Heartwarming / World War Z

  • The second half of the Chinese admiral's story. After thinking that he had been forced to kill his son to save his men, the slowly dying captain of the ship finds out not that only is he alive, but he wants his father to join forces with him to free China from the destructive rule of the Politburo. As the narrator puts it, "We thought the cheer would carry us straight to the surface. As the two crews ran to each other across the ice, I thought, 'We can finally go home. It's over'."
  • Queen Elizabeth II follows her father and mothers's example from WW2 and stays in Windsor "for the duration."
    David Allen Forbes: "'The highest of distinctions is service to others.' Her father had said that; it was the reason he had refused to run to Canada during the Second World War, the reason her mother had spent the Blitz visiting civilians huddled in the tube stations beneath London, the same reason, to this day, we remain a United Kingdom. Their task, their mandate, is to personify all that is great in our national spirit. They must forever be an example to the rest of us, the strongest, and bravest, and absolute best of us. In a sense, it is they who are ruled by us, instead of the other way around, and they must sacrifice everything, everything, to shoulder the weight of this godlike burden. Otherwise, what's the flipping point? Just scrap the whole damn tradition, roll out the bloody guillotine and be done with it altogether. They were viewed very much like castles, I suppose: as crumbling, obsolete relics, with no real modern function other than as tourist attractions. But when the skies darkened and the nation called, both reawoke to the meaning of their existence. One shielded our bodies, the other, our souls."
  • In the hardback (and some paperback) editions Max Brooks includes a lovely little dedication to his mother who died around the time the book came out. It says simply, "I love you, Mom".
  • Ajay Shah's story of him and other survivors along India's coast attempting to flee the zombies. The story starts with him describing the calamity on the shore, as desperate survivors try to swim out to ships or barter their way onto smaller boats. At first, the story practically drips with Humans Are Bastards as Ajay describes how some took advantage of the desperation, demanding money and sexual favors or denying people entry to their boats on the basis of race or caste. But then:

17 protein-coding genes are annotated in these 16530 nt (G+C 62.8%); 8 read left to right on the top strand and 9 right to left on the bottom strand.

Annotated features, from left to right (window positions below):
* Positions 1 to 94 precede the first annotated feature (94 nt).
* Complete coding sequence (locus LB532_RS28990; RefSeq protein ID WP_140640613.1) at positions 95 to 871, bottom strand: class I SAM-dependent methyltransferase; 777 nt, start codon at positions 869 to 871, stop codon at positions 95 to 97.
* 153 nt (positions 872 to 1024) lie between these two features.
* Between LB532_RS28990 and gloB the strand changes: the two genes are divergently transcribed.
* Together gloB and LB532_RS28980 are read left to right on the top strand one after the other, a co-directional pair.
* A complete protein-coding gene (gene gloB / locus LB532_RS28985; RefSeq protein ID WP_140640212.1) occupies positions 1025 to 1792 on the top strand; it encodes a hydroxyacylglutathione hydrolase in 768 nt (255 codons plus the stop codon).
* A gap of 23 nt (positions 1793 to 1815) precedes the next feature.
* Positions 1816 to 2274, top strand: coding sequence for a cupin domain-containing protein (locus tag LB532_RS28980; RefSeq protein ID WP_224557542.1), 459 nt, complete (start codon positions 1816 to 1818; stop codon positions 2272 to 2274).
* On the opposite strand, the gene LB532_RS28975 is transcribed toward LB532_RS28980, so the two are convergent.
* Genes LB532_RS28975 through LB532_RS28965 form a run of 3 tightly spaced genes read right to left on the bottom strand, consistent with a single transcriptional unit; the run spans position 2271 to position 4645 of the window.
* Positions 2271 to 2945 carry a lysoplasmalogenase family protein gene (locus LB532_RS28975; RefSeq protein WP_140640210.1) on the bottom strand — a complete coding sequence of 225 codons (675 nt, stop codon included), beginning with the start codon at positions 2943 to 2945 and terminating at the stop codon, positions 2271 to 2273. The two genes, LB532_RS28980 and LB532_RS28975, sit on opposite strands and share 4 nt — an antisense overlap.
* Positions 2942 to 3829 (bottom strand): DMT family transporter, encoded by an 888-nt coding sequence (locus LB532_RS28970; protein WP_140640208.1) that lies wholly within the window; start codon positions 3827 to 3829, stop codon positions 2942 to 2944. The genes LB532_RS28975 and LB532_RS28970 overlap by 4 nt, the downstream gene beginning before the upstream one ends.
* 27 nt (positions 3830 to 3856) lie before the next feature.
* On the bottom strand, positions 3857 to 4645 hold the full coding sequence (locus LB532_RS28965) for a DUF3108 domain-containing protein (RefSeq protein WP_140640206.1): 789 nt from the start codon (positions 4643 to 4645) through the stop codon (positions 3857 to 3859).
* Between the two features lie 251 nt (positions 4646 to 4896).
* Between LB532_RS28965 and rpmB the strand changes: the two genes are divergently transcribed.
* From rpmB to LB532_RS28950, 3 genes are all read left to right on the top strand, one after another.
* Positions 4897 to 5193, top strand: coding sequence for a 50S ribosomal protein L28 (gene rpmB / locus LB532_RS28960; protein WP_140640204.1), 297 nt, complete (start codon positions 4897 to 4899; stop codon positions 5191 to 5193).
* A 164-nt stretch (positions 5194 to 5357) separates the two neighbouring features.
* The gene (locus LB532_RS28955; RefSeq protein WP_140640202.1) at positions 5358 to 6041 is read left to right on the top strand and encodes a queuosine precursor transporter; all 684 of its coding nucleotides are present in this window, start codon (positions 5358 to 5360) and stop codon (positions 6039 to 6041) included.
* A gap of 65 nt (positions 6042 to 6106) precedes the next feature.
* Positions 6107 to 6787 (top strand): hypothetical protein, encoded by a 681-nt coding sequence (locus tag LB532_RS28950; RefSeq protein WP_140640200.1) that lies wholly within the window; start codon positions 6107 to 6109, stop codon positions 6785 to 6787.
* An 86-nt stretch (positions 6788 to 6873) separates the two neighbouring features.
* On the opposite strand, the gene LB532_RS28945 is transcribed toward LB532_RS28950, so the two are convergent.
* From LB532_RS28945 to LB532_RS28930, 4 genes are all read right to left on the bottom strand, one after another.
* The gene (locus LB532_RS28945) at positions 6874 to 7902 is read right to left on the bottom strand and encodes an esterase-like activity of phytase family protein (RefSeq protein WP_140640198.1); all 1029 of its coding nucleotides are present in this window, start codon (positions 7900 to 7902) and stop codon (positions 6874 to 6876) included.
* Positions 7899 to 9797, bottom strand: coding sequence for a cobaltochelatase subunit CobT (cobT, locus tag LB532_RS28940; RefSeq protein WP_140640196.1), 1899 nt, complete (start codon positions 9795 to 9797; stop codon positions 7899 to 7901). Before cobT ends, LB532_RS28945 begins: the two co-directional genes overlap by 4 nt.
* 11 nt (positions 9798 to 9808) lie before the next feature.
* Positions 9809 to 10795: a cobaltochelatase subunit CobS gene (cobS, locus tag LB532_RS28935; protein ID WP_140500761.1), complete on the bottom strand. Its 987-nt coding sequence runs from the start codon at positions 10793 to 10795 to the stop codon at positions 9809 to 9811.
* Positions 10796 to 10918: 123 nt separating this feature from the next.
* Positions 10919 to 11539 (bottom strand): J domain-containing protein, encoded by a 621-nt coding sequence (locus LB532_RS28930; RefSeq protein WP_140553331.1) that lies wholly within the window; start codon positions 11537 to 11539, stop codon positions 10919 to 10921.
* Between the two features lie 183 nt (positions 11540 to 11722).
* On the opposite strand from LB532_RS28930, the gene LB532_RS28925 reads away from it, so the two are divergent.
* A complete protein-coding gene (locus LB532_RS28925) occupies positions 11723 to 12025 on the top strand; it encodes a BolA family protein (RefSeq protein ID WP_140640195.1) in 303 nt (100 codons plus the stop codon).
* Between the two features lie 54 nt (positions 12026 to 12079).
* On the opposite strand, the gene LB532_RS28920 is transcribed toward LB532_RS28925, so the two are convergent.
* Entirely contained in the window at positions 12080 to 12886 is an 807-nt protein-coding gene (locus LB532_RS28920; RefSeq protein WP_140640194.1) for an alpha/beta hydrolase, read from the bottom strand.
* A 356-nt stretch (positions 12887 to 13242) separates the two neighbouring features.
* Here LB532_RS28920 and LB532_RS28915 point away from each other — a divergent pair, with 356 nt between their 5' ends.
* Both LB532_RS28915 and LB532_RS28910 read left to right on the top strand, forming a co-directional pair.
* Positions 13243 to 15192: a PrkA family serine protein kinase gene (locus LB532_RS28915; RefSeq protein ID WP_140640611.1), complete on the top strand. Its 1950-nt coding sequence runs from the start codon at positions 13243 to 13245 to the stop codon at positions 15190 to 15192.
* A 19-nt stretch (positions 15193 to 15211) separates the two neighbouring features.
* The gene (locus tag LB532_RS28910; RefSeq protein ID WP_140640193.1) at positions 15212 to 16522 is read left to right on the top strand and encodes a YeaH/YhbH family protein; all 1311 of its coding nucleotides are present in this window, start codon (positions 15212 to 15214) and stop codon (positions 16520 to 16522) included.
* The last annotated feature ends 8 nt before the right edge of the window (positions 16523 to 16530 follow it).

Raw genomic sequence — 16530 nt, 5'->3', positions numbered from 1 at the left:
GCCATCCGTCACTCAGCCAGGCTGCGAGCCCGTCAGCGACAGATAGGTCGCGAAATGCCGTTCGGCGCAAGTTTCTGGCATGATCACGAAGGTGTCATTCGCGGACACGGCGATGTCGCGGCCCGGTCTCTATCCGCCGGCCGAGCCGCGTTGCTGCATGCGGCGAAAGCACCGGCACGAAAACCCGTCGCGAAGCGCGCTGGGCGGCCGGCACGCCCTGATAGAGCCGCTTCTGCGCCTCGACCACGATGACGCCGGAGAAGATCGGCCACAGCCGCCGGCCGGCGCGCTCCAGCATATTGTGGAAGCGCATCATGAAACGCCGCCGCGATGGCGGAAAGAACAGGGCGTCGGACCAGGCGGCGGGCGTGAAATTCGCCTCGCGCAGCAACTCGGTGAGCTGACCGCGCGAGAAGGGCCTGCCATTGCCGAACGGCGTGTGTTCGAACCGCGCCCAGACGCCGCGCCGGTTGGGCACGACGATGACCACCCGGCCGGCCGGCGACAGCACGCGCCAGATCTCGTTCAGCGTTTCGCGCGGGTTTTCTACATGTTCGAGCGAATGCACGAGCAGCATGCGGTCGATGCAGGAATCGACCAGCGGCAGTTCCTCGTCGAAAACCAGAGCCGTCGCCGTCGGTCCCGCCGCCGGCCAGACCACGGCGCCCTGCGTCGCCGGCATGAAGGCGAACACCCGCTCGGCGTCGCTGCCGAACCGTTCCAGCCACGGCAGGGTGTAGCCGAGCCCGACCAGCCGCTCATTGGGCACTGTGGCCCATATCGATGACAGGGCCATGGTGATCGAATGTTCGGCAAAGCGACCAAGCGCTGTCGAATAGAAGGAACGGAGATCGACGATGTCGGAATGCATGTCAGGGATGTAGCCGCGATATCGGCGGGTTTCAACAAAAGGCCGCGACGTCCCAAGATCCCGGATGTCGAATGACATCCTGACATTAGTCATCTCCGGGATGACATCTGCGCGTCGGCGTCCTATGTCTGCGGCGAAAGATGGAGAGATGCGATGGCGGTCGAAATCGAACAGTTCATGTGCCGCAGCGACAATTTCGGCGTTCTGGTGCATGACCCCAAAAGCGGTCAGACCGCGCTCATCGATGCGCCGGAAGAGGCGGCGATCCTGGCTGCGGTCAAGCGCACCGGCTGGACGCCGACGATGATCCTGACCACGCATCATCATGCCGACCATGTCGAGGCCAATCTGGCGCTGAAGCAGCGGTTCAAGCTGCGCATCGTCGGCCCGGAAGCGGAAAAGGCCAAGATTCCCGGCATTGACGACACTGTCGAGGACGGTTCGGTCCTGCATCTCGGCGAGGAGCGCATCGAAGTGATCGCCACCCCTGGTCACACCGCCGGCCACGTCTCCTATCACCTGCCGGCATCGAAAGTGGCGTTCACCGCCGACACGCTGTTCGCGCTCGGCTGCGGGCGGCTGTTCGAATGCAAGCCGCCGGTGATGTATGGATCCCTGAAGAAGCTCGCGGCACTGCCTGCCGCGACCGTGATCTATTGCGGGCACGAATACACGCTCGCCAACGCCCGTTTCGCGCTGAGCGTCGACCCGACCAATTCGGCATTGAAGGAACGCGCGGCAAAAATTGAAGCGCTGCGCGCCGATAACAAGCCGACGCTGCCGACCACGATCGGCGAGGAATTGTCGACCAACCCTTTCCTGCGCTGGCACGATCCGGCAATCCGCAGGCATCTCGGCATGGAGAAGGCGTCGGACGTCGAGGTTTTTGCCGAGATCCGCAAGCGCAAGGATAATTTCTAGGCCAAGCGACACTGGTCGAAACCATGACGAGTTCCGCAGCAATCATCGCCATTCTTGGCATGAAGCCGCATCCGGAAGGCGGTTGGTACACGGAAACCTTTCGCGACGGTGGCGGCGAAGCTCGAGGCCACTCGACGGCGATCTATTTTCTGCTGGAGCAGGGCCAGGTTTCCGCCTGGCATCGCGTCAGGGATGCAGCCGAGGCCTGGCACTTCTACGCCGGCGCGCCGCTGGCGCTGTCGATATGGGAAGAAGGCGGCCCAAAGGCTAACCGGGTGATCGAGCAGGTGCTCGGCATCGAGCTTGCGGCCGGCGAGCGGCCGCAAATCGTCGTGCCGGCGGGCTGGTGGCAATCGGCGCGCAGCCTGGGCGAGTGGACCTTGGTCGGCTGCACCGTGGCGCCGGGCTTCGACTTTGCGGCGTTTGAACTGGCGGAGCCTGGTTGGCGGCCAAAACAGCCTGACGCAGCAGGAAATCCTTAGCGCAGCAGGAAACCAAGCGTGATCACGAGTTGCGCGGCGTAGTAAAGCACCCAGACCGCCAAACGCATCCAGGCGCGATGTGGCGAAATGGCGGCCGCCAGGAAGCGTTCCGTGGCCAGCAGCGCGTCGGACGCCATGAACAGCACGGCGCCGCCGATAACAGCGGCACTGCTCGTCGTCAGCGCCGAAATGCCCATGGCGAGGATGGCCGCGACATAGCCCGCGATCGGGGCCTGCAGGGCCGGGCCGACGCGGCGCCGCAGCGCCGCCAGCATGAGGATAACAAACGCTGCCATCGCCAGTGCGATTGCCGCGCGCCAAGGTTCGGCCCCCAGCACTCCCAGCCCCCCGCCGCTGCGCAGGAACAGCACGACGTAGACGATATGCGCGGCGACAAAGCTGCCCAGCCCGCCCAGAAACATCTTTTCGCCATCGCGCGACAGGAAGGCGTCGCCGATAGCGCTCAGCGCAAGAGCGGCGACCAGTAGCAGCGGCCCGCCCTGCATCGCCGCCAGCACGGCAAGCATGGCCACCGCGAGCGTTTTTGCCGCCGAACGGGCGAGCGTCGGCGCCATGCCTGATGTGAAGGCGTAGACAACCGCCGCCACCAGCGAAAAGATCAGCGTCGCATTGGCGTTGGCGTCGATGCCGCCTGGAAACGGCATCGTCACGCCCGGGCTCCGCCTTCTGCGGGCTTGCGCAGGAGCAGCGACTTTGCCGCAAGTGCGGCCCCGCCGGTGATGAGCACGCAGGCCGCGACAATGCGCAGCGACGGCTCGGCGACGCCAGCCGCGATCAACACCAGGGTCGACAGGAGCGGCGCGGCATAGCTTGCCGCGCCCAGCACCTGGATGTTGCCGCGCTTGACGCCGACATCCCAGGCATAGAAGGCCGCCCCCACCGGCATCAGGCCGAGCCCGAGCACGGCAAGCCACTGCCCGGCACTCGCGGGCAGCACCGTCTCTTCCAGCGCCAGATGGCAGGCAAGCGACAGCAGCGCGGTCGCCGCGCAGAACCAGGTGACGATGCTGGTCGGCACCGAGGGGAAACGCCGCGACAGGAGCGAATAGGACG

Ajay: I'm just highlighting the most extreme negative examples, you understand. For every one profiteer, or repulsive psychopath, there were ten good and decent people whose karma was still untainted. A lot of fishermen and small boat owners who could have simply escaped with their families chose to put themselves in danger by continuing to return to shore. When you think about what they were risking: being murdered for their boats, or just marooned on the beach, or else attacked from beneath by so many underwater ghouls...
    • And then how Ajay himself was rescued by one of these boat owners:
    Ajay: Just as I slipped below the surface, I felt a powerful arm wrap around my chest. This is it, I thought; any second, I thought I would feel teeth dig into my flesh. Instead of pulling me down, the arm hauled me back up to the surface. I ended up aboard the Sir Wilfred Grenfell, an ex-Canadian Coast Guard cutter. I tried to talk, to apologize for not having any money, to explain that I could work for my passage, do anything they needed to. The crewman just smiled. "Hold on, he said to me, "we're about to get under way."
  • The Reveal that Paul Redeker went mad and is now writing a biography of his own life under the belief that he's a historian is somewhat sweet. He seems to be genuinely happy in his new self, even though people still want him dead.

The Film Version has these heartwarming moments:

  • When Gerry goes to a grocery store that's being ransacked in order to get medicine for his asthmatic daughter, a man shows up with a gun. However, the man simply helps them find the medicines they need and also gives them one they haven't tried before, saying that it's great for his kid.
    • Related: the cop that Gerry and family initially worry about passes by them and heads to the baby aisle, where he appears to stock up on baby food and diapers.
  • Gerry and his family are allowed to hole up with a Hispanic family in their apartment while they wait for Gerry's evac coming in the morning. While they initially choose not to go and the parents are killed, the son manages to get to safety with them and winds up becoming a member of the family.
    • The way he hugs Tommy in the helicopter, shielding his eyes from everything below.
  • In Jerusalem, Gerry is astonished to see that although the city has walled itself up to keep the zombies out, they're letting people in. The Israeli official explains "every life we save is one less zombie to fight." And the survivors are so grateful to be alive that they help each other, and pray together, all religious differences set aside in the face of the disaster. It's a sad thing that one group gets a microphone, the amplified singing agitating the horde even further and makes them breach the walls and ultimately destroy the city altogether.
  • When Gerry is being evacuated from Jerusalem, a soldier who was fighting to protect him gets bitten. He quickly slices her bitten hand off before she can become fully infected. They escape the city together, he helps treat the amputation, and she becomes key to finding the way to trick the zombies into thinking that they're infected.
  • Everything about Gerry being reunited with his family, especially the look of utter relief on his face the whole time, and when Karin pulls Tomas into the group hug.